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1/29/2016 - Wrestling blunders, Single underhook stack pass, and the single leg from sitting guard

Friday January 29th, 2016 - Nogi

 

I tried forcing myself to wrestle today, but I made a pretty big error

In Nogi training today, I did a little Jiu Jitsu with the one and only Jacob Volkmann. Volky always crushes me the same way, and I can't figure it out. He has such great pressure. He easily passes my guard, takes side control, transfers to north south, and kimuras or armbars me. Lately, I have developed the habit of turtling when Volky has me in the North south position, but he is normally able to snatch a triangle type of control from top turtle. Anyway, since this always happens, I decided to go out on a limb and try something different today... and it didn't go all that well...

Having faught my way to turtle position yet again, instead of trying to sit through or roll to guard like I always do (being the ever comfortable Jiu Jitsu guy willing to play off of my back) I decided to take a different approach. I tried my hand at wrestling. I was still dominated, but maybe I'll be onto something. I tried something new and outside of my comfort zone which is what training is for.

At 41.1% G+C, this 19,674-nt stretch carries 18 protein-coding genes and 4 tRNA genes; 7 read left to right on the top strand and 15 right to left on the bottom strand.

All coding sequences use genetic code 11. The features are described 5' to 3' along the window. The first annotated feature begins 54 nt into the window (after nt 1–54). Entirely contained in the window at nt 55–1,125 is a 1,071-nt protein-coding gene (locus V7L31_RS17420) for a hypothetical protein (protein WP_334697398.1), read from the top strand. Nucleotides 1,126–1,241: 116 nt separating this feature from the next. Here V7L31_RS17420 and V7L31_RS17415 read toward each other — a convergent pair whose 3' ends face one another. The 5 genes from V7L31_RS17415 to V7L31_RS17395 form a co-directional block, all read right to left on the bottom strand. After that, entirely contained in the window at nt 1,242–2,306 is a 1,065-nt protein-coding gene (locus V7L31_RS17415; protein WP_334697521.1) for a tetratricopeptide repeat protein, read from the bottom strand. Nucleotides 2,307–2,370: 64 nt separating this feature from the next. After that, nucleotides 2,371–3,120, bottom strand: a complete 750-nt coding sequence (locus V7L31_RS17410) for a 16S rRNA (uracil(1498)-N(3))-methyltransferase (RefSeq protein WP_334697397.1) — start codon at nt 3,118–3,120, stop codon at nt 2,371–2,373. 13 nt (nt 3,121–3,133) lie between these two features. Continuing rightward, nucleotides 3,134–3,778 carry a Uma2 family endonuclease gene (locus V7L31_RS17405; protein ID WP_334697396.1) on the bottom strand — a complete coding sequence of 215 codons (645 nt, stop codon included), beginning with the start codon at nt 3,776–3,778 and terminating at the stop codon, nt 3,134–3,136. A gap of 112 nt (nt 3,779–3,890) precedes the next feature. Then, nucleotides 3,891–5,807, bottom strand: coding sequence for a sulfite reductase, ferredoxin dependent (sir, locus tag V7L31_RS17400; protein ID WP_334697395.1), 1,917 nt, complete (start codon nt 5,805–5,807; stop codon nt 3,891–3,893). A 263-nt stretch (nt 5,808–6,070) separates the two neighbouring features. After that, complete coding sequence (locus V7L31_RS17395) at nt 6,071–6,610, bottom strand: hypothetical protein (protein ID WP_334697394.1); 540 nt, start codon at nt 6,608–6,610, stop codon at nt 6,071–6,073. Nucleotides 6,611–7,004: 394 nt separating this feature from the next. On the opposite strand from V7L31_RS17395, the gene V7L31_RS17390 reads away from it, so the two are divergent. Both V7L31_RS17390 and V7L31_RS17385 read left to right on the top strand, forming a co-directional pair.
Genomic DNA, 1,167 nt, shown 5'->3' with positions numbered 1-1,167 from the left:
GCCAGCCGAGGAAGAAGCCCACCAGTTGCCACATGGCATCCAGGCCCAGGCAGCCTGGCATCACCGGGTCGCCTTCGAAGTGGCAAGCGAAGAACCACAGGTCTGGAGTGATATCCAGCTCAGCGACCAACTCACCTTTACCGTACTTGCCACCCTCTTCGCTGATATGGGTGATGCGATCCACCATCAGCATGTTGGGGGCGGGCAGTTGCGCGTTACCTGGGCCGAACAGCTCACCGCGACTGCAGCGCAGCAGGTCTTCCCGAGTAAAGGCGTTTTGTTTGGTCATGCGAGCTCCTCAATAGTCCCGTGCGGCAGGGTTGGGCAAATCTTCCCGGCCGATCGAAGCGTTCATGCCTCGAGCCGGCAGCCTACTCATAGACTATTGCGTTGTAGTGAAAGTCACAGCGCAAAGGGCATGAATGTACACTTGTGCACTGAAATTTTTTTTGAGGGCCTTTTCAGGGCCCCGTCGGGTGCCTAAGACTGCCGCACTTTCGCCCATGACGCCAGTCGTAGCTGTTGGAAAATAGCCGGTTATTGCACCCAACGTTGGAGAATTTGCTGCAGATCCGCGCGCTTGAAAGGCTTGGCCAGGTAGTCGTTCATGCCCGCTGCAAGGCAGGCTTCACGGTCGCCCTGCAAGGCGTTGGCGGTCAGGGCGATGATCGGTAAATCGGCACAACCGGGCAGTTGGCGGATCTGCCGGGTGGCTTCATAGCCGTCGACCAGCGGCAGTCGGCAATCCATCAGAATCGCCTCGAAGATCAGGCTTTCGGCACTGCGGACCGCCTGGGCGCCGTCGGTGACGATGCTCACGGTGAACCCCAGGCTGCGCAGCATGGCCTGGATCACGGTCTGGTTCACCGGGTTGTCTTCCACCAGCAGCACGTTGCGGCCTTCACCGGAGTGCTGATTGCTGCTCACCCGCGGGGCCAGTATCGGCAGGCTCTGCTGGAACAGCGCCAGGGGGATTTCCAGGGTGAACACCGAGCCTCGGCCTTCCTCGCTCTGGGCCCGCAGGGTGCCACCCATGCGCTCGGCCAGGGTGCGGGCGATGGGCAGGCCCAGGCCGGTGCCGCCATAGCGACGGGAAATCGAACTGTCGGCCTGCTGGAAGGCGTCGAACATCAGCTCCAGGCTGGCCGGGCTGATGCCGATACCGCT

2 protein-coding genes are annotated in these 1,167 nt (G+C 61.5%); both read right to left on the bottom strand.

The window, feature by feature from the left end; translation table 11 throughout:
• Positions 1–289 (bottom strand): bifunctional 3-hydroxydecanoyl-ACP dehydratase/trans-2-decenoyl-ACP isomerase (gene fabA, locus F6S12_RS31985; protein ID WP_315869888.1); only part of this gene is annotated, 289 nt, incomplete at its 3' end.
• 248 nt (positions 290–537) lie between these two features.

I reached for one of Volkmann's legs in an attempt to suck it in and hopefully finish to the top position using either a single leg or a double leg from my knees. But Volkmann keeps his feet out wide, so I really had to reach. DUMB! I know better, but when you are trying something new in training, you often make dumb mistakes. Having my arm so far out, he isolated it with his leg and continued to dominate me positionally. But now I know that when I try to wrestle, outside of my comfort zone as it may be, I still need to make a point to be cognoscente of where my arms and elbow are at all time and, more importantly, don't let them stray too far from my body. I know, this is Jiu Jitsu 101, but a refresher to keep it instilled in your mind is never a bad thing.

Lesson: Keep trying to wrestle. Keep trying new things. But don't forget the basics in the meantime. Grab that leg and wrestle, but keep those elbows in!

 

Single Underhook Stack Pass

While training Nogi today, i was rolling with one of my training partners who I can be super competative with (in the most friendly way of course). Matt Determan and I really push each other and never give the other an inch. We're neck-a-neck most days. One of his strongest techniques for passing the guard is the single underhook and double underhook stack passes. I made an effort to try them today for myself just to see and I was met with failure. I was rolling with someone much smaller than myself so I was making sure not to muscle and use my weight. When I went to reach my arm underneath her leg for the stack, she was easily able to pull her knee to her chest, place her foot on my shoulder, and push me away. As a result of my very light and fluffy attempt at this pass, I had no control over her leg. I felt silly. So I made it a point to Ask Matt what he does.